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In the future, what if....

In The Future, What If . . . changes in binder chemistry, the disappearance of baby diapers as we know them, greater acceptance of melt blown fabrics and unique new technology for feminine hygiene products are all `what if's' the nonwovens industry must answer in the next few years We spend a considerable amount of our time and effort planning for the future in the nonwovens industry. Some of us have learned from experience that we must expect changes in nearly every aspect of our businesses. Most of us have the scars to prove it.

I am not aware of anyone today that is the recognized expert in reading the "tea leaves" of the nonwovens industry, but we all must take a guess at what may happen in certain areas since our income may depend on how well we are prepared for the inevitable changes. After we have predicted the change, the next important question is "when will it occur." This second question is often more difficult to predict.

In any case, let's take a shot at some of the things that may dramatically alter your future in the nonwovens industry. One of the tools we use to predict the future is to observe current concerns, minor alterations and the like. We accumulate information that demonstrates a change in thinking or actions that we expect to accelerate and result in major changes.

Changes In Binders

One of these concerns has been demonstrated by the changes in binders for nonwovens in the past few years. We have observed the growing use of dry and thermal bonding methods and the trend away from wet/chemical binder systems. Even the growth of spunlaced or hydroentangled fabrics falls into this category of getting away from chemicals.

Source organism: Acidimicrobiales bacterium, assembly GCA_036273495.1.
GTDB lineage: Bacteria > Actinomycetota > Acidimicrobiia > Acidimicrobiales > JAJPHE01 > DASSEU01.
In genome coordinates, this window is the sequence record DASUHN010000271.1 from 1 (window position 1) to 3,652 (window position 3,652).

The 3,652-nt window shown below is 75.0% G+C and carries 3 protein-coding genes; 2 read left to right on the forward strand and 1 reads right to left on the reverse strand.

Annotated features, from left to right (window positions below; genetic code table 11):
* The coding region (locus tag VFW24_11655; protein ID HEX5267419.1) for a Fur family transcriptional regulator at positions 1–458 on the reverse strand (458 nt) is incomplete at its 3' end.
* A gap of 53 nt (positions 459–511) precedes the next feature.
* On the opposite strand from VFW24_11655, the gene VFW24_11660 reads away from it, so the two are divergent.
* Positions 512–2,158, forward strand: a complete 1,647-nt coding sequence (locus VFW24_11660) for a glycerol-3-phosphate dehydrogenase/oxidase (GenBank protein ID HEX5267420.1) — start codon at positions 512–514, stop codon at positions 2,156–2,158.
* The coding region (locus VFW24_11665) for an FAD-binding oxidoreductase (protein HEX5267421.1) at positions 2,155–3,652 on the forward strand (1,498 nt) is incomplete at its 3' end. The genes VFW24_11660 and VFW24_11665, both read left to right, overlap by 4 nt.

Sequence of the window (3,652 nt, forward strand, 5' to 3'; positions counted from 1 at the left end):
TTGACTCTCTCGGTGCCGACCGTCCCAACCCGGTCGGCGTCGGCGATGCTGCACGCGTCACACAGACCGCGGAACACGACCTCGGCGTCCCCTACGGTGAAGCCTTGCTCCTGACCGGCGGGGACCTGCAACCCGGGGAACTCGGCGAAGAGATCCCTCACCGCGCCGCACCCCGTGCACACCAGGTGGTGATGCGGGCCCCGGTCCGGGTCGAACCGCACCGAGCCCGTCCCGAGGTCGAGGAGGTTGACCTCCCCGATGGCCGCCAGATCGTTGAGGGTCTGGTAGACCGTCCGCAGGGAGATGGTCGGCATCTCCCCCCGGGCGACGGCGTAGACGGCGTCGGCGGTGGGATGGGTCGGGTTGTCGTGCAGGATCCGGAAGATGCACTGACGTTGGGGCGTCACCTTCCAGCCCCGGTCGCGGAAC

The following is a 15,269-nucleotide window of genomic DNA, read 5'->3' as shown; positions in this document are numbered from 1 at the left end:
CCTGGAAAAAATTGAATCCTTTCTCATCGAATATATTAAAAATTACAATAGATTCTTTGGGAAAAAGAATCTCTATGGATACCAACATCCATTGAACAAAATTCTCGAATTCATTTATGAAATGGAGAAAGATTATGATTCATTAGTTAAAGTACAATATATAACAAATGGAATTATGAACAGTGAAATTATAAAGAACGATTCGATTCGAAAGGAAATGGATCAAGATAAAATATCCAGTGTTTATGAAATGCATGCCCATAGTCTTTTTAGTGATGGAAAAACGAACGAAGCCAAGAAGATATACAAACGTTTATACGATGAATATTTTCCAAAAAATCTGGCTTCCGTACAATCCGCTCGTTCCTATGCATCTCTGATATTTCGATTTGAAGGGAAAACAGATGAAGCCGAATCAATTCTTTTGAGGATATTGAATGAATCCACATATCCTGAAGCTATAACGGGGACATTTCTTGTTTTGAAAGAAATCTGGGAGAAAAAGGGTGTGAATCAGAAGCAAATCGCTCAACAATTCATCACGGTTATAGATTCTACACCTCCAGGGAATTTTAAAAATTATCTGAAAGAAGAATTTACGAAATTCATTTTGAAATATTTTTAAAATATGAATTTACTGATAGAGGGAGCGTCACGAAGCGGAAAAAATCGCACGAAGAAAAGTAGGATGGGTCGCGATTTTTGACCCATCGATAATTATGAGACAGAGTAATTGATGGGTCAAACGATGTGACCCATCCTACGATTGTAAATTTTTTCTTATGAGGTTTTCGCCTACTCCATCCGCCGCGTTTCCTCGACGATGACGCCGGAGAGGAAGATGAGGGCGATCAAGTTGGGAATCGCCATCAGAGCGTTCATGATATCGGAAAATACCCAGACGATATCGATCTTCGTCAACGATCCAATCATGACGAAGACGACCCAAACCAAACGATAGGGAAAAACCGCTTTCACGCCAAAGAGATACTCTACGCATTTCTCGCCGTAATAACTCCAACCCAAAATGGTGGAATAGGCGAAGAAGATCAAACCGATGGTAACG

I believe there are two primary aspects here to consider before predicting the future: the "fear of the unknown" and the availability of safe/feasible chemical binders. Most producers of nonwovens cannot maintain an awareness of all the binders that are available and the numerous regulations or laws that may relate to the disposability, applications and processing conditions, as well as the end use requirements. They believe it is easier and more simple to go with the non-chemical binder systems.

The capabilities of chemical binder systems are beginning to be overlooked by nonwoven producers. I believe we will see a significant change back to this approach in the coming 10 years. There are many properties that can be obtained, processing advantages and other capabilities that chemical binder systems will offer while reducing the fears and concerns regarding their use. In the past few years, we have seen the manufacturers and suppliers of wet and/or chemical binders introduce new and improved products and attempt to demonstrate and educate the nonwovens manufacturer as to their advantages. This will not only continue, but we should see the effects in the next five years.

We have seen man-made fibers come into and dominate the fabrics in the nonwovens industry. In recent years, however, we have seen major interest and significant growth of natural fibers such as cotton, pulp, wool and even peat moss, among others. I predict this trend will continue and we will see man-made fiber producers offer products that work well with them, such as superabsorbent fibers, polyester and polypropylene that have special wicking characteristics and others.